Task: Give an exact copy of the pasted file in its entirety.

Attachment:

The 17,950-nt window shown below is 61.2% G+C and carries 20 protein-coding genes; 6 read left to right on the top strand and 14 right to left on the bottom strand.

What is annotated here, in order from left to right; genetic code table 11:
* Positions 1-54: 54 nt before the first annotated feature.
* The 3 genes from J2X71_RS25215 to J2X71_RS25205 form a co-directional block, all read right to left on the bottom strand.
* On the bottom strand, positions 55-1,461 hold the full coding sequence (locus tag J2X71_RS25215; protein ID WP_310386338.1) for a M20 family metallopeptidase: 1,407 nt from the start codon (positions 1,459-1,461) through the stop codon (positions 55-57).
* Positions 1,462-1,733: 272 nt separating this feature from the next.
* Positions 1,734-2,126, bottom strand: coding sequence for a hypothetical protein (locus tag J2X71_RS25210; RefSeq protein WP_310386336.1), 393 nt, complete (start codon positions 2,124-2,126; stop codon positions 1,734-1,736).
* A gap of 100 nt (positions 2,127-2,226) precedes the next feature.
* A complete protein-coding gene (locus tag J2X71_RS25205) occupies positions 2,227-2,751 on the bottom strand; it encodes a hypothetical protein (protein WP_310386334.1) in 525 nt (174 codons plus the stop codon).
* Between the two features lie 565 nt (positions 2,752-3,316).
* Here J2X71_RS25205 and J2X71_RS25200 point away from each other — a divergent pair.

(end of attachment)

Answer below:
The 17,950-nt window shown below is 61.2% G+C and carries 20 protein-coding genes; 6 read left to right on the top strand and 14 right to left on the bottom strand.

What is annotated here, in order from left to right; genetic code table 11:
* Positions 1-54: 54 nt before the first annotated feature.
* The 3 genes from J2X71_RS25215 to J2X71_RS25205 form a co-directional block, all read right to left on the bottom strand.
* On the bottom strand, positions 55-1,461 hold the full coding sequence (locus tag J2X71_RS25215; protein ID WP_310386338.1) for a M20 family metallopeptidase: 1,407 nt from the start codon (positions 1,459-1,461) through the stop codon (positions 55-57).
* Positions 1,462-1,733: 272 nt separating this feature from the next.
* Positions 1,734-2,126, bottom strand: coding sequence for a hypothetical protein (locus tag J2X71_RS25210; RefSeq protein WP_310386336.1), 393 nt, complete (start codon positions 2,124-2,126; stop codon positions 1,734-1,736).
* A gap of 100 nt (positions 2,127-2,226) precedes the next feature.
* A complete protein-coding gene (locus tag J2X71_RS25205) occupies positions 2,227-2,751 on the bottom strand; it encodes a hypothetical protein (protein WP_310386334.1) in 525 nt (174 codons plus the stop codon).
* Between the two features lie 565 nt (positions 2,752-3,316).
* Here J2X71_RS25205 and J2X71_RS25200 point away from each other — a divergent pair.